She recreated her designs for screen-version of Strictly Ballroom (1992), for which she won two Australian Film Institute Awards (Best Production design and Best Costume design). She won an Oscar nomination (as a production designer) for Luhrmann’s Romeo + Juliet (1996). She also made her debut as an associate producer for the same film. She married Luhrmann on her 32nd birthday, 26 January 1997.

Their third feature collaboration was Moulin Rouge! (2001), the last in Luhrmann’s The Red Curtain Trilogy. She designed the sets and co-designed the costumes with Angus Strathie. The feature earned her two Academy Awards: for Best Art Direction and Best Costume Design.[2]


Catherine also designed Nicole Kidman’s vintage wardrobe for her husband’s 2008 film Australia.
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Costume Design – William Ivey Long

William Ivey Long is an American costume designer born August 30, 1947, specialising in stage & film.  He was born in Seaboard, North Carolina where he completed high school & went on to study History at the ‘College of William & Mary’, receiving a BA & graduating in 1969.  Both his mother & father were theatre educators, with his father founding the Winthrop University theatre department. William spent much of his spare time in Manteo, North Carolina, working with his family on Paul Green’s outdoor drama, ‘The Lost Colony’.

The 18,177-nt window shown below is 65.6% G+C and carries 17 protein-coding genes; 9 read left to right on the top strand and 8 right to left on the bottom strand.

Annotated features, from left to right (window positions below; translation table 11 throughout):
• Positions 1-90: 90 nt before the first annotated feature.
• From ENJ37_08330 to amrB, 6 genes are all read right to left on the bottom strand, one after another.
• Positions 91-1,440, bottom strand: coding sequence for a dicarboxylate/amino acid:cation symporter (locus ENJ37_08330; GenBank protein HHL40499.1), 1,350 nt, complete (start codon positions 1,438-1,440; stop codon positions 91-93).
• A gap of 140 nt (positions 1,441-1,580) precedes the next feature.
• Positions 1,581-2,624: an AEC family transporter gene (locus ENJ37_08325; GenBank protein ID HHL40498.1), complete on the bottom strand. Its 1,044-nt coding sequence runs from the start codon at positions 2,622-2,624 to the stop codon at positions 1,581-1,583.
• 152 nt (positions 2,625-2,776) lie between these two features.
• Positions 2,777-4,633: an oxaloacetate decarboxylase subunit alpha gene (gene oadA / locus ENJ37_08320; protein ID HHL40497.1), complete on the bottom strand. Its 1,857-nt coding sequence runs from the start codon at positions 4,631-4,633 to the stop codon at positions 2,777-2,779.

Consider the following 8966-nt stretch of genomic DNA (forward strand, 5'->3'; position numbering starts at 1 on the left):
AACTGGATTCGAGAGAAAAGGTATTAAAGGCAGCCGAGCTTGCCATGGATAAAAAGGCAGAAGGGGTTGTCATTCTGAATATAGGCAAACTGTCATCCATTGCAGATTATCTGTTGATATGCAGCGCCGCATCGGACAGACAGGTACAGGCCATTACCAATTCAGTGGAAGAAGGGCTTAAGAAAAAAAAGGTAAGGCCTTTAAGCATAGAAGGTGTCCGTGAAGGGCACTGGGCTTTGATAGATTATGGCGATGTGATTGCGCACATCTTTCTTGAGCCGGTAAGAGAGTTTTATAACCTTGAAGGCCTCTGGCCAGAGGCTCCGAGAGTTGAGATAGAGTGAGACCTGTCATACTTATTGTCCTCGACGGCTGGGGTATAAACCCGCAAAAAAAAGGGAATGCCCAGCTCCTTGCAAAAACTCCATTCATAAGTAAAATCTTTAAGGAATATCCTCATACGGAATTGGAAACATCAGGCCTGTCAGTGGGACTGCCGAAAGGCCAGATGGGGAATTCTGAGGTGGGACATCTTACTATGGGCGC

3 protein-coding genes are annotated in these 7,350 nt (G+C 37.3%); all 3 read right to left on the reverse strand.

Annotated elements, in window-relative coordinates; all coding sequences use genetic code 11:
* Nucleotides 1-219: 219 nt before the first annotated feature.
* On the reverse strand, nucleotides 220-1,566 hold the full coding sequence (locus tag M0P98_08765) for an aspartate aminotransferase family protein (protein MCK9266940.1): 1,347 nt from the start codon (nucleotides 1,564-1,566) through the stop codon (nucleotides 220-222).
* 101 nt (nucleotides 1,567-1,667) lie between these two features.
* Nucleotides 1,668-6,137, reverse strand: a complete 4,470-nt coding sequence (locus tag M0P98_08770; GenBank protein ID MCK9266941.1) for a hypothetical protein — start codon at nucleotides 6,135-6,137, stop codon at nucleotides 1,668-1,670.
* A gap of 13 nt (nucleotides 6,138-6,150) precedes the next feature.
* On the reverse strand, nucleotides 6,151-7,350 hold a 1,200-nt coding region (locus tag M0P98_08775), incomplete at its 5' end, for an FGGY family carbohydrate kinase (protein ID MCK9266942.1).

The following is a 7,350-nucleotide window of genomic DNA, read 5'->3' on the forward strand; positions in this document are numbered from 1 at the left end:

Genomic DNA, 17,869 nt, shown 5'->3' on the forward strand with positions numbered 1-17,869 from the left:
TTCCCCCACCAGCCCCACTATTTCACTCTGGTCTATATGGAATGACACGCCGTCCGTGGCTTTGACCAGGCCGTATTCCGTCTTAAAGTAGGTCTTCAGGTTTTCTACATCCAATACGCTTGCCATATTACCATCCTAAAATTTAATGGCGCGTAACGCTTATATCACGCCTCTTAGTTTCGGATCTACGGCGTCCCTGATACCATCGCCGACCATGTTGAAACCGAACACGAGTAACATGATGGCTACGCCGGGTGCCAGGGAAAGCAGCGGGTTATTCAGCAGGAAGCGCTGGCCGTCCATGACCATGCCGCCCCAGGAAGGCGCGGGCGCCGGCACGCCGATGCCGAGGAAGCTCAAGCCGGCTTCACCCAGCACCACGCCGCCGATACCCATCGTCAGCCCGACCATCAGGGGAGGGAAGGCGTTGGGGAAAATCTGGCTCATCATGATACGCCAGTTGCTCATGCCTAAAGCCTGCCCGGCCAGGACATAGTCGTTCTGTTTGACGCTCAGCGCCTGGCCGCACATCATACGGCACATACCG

William Ivey Long, Jr.

He pursued a Ph.D. in Art History at the ‘University of North Carolina’ at Chapel Hill, where visiting professor Betty Smith suggested he apply to the design program at Yale University. He commenced Set Design studies at the ‘Yale School of Drama’, where he met fellow university students Sigourney Weaver, Wendy Wasserstein, Meryl Streep, Christopher Durang & Paul Rudnick. William has credited designer Ming Cho Lee (whom he studied under) as a major influence on his personal work.

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In 1975 William received an MFA in stage design & graduated from Yale & moved to New York City where he worked as an unpaid apprentice for couturier Charles James, until 1978. Karen Schulz (a fellow Yale student) was the set designer for a Broadway revival of Nikolai Gogol’s ‘The Inspector General’ & suggested that William Long be hired to do costume designs for the show. To this day William Long has since designed for over 60 Broadway shows.

His most notable work include ‘The Producers’, ‘Hairspray’, ‘Nine’, ‘Crazy for You’, ‘Grey Gardens’ & ‘Young Frankenstein’. Each summer he returns to Manteo, where he has served as Production Designer since 1988, with 2012 marking his 42nd season with the production.

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“Long’s creations have had a tendency to become as much of a celebrity as the people who wear them. His pieces are so lively that they seem to have personalities on their own. The movements the costumes were made for seem to reflect in the fabric. Each detail is lovingly stitched for the characters of the stage and speaks of the story itself, giving the viewer a little taste of the spectacle that is Broadway.”

~ Encore Magazine’s art columnist, Lauren Hodges.

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Other costume design works include:
“A Streetcar Named Desire”, “Sweet Charity”, “La Cage aux Folles”, The Caine Mutiny Court-Martial”, “The Front Page”, “Big Fish”, “Catch Me If You Can”, “Hugh Jackman, Back on Broadway”, “The Ritz”, “Little Shop of Horrors”, “Cabaret”, “Guys and Dolls”, “Dreamgirls”.